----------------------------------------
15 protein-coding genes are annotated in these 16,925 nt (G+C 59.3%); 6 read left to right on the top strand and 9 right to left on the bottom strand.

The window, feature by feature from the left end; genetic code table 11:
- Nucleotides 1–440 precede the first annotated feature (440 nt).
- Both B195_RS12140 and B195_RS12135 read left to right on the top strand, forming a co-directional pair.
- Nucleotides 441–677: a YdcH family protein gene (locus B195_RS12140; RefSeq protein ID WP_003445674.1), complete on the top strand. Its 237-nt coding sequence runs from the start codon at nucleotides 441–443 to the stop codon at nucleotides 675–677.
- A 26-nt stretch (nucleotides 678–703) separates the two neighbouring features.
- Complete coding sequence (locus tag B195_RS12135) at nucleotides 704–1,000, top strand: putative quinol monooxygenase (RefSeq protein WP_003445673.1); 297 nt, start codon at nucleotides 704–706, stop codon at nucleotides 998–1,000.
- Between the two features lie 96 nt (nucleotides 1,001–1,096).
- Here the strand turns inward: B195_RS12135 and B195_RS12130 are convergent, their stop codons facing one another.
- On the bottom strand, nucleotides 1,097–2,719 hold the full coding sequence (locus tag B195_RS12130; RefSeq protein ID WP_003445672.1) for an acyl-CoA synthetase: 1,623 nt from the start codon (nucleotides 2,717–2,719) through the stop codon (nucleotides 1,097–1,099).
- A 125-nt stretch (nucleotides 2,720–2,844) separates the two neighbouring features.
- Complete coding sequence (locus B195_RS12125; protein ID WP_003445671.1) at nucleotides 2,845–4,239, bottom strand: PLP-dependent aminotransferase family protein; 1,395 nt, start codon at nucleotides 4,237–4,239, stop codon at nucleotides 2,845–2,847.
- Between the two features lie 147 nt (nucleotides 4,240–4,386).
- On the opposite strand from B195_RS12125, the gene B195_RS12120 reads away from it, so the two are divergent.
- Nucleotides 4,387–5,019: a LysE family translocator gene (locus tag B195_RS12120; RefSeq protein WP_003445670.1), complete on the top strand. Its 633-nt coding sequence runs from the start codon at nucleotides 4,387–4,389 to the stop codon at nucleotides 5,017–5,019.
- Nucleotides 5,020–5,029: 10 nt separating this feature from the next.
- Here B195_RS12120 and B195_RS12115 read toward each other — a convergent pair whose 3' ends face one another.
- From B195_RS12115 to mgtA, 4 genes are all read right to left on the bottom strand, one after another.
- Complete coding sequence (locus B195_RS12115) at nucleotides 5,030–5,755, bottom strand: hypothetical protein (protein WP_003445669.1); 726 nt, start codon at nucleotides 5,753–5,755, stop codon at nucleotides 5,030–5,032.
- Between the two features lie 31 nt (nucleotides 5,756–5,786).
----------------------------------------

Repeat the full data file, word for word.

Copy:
15 protein-coding genes are annotated in these 16,925 nt (G+C 59.3%); 6 read left to right on the top strand and 9 right to left on the bottom strand.

The window, feature by feature from the left end; genetic code table 11:
- Nucleotides 1–440 precede the first annotated feature (440 nt).
- Both B195_RS12140 and B195_RS12135 read left to right on the top strand, forming a co-directional pair.
- Nucleotides 441–677: a YdcH family protein gene (locus B195_RS12140; RefSeq protein ID WP_003445674.1), complete on the top strand. Its 237-nt coding sequence runs from the start codon at nucleotides 441–443 to the stop codon at nucleotides 675–677.
- A 26-nt stretch (nucleotides 678–703) separates the two neighbouring features.
- Complete coding sequence (locus tag B195_RS12135) at nucleotides 704–1,000, top strand: putative quinol monooxygenase (RefSeq protein WP_003445673.1); 297 nt, start codon at nucleotides 704–706, stop codon at nucleotides 998–1,000.
- Between the two features lie 96 nt (nucleotides 1,001–1,096).
- Here the strand turns inward: B195_RS12135 and B195_RS12130 are convergent, their stop codons facing one another.
- On the bottom strand, nucleotides 1,097–2,719 hold the full coding sequence (locus tag B195_RS12130; RefSeq protein ID WP_003445672.1) for an acyl-CoA synthetase: 1,623 nt from the start codon (nucleotides 2,717–2,719) through the stop codon (nucleotides 1,097–1,099).
- A 125-nt stretch (nucleotides 2,720–2,844) separates the two neighbouring features.
- Complete coding sequence (locus B195_RS12125; protein ID WP_003445671.1) at nucleotides 2,845–4,239, bottom strand: PLP-dependent aminotransferase family protein; 1,395 nt, start codon at nucleotides 4,237–4,239, stop codon at nucleotides 2,845–2,847.
- Between the two features lie 147 nt (nucleotides 4,240–4,386).
- On the opposite strand from B195_RS12125, the gene B195_RS12120 reads away from it, so the two are divergent.
- Nucleotides 4,387–5,019: a LysE family translocator gene (locus tag B195_RS12120; RefSeq protein WP_003445670.1), complete on the top strand. Its 633-nt coding sequence runs from the start codon at nucleotides 4,387–4,389 to the stop codon at nucleotides 5,017–5,019.
- Nucleotides 5,020–5,029: 10 nt separating this feature from the next.
- Here B195_RS12120 and B195_RS12115 read toward each other — a convergent pair whose 3' ends face one another.
- From B195_RS12115 to mgtA, 4 genes are all read right to left on the bottom strand, one after another.
- Complete coding sequence (locus B195_RS12115) at nucleotides 5,030–5,755, bottom strand: hypothetical protein (protein WP_003445669.1); 726 nt, start codon at nucleotides 5,753–5,755, stop codon at nucleotides 5,030–5,032.
- Between the two features lie 31 nt (nucleotides 5,756–5,786).